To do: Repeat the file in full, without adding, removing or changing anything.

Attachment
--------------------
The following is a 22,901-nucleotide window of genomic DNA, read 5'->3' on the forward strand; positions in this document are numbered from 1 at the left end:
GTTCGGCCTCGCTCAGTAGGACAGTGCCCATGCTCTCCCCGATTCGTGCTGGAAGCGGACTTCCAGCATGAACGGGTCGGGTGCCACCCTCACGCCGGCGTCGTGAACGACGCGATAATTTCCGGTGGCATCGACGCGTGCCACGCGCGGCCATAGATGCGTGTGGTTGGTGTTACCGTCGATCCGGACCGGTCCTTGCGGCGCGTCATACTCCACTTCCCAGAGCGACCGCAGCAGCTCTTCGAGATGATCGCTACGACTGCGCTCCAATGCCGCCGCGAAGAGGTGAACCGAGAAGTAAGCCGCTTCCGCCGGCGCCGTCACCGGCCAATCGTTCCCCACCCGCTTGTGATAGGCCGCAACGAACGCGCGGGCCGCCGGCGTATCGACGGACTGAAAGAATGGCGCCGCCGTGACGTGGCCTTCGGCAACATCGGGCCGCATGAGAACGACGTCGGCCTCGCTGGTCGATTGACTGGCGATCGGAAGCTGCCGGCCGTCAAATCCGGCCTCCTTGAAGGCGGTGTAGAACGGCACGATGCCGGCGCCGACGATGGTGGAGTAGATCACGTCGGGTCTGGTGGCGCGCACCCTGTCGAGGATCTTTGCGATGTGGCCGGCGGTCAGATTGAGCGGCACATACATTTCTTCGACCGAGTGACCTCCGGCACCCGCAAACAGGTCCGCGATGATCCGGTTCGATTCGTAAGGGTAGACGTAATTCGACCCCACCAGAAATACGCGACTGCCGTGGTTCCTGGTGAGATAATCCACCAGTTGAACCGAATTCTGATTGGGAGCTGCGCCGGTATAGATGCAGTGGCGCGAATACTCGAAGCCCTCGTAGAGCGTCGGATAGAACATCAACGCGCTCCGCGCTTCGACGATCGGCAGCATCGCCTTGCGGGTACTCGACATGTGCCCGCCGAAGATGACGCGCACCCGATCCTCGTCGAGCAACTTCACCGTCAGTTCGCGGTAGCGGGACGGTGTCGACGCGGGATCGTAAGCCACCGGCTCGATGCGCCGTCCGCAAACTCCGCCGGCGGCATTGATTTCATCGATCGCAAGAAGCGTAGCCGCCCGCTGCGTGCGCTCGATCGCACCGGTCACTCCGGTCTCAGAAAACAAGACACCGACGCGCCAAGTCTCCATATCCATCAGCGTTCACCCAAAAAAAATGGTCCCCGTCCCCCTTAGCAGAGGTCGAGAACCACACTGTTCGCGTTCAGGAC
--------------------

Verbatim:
The following is a 22,901-nucleotide window of genomic DNA, read 5'->3' on the forward strand; positions in this document are numbered from 1 at the left end:
GTTCGGCCTCGCTCAGTAGGACAGTGCCCATGCTCTCCCCGATTCGTGCTGGAAGCGGACTTCCAGCATGAACGGGTCGGGTGCCACCCTCACGCCGGCGTCGTGAACGACGCGATAATTTCCGGTGGCATCGACGCGTGCCACGCGCGGCCATAGATGCGTGTGGTTGGTGTTACCGTCGATCCGGACCGGTCCTTGCGGCGCGTCATACTCCACTTCCCAGAGCGACCGCAGCAGCTCTTCGAGATGATCGCTACGACTGCGCTCCAATGCCGCCGCGAAGAGGTGAACCGAGAAGTAAGCCGCTTCCGCCGGCGCCGTCACCGGCCAATCGTTCCCCACCCGCTTGTGATAGGCCGCAACGAACGCGCGGGCCGCCGGCGTATCGACGGACTGAAAGAATGGCGCCGCCGTGACGTGGCCTTCGGCAACATCGGGCCGCATGAGAACGACGTCGGCCTCGCTGGTCGATTGACTGGCGATCGGAAGCTGCCGGCCGTCAAATCCGGCCTCCTTGAAGGCGGTGTAGAACGGCACGATGCCGGCGCCGACGATGGTGGAGTAGATCACGTCGGGTCTGGTGGCGCGCACCCTGTCGAGGATCTTTGCGATGTGGCCGGCGGTCAGATTGAGCGGCACATACATTTCTTCGACCGAGTGACCTCCGGCACCCGCAAACAGGTCCGCGATGATCCGGTTCGATTCGTAAGGGTAGACGTAATTCGACCCCACCAGAAATACGCGACTGCCGTGGTTCCTGGTGAGATAATCCACCAGTTGAACCGAATTCTGATTGGGAGCTGCGCCGGTATAGATGCAGTGGCGCGAATACTCGAAGCCCTCGTAGAGCGTCGGATAGAACATCAACGCGCTCCGCGCTTCGACGATCGGCAGCATCGCCTTGCGGGTACTCGACATGTGCCCGCCGAAGATGACGCGCACCCGATCCTCGTCGAGCAACTTCACCGTCAGTTCGCGGTAGCGGGACGGTGTCGACGCGGGATCGTAAGCCACCGGCTCGATGCGCCGTCCGCAAACTCCGCCGGCGGCATTGATTTCATCGATCGCAAGAAGCGTAGCCGCCCGCTGCGTGCGCTCGATCGCACCGGTCACTCCGGTCTCAGAAAACAAGACACCGACGCGCCAAGTCTCCATATCCATCAGCGTTCACCCAAAAAAAATGGTCCCCGTCCCCCTTAGCAGAGGTCGAGAACCACACTGTTCGCGTTCAGGAC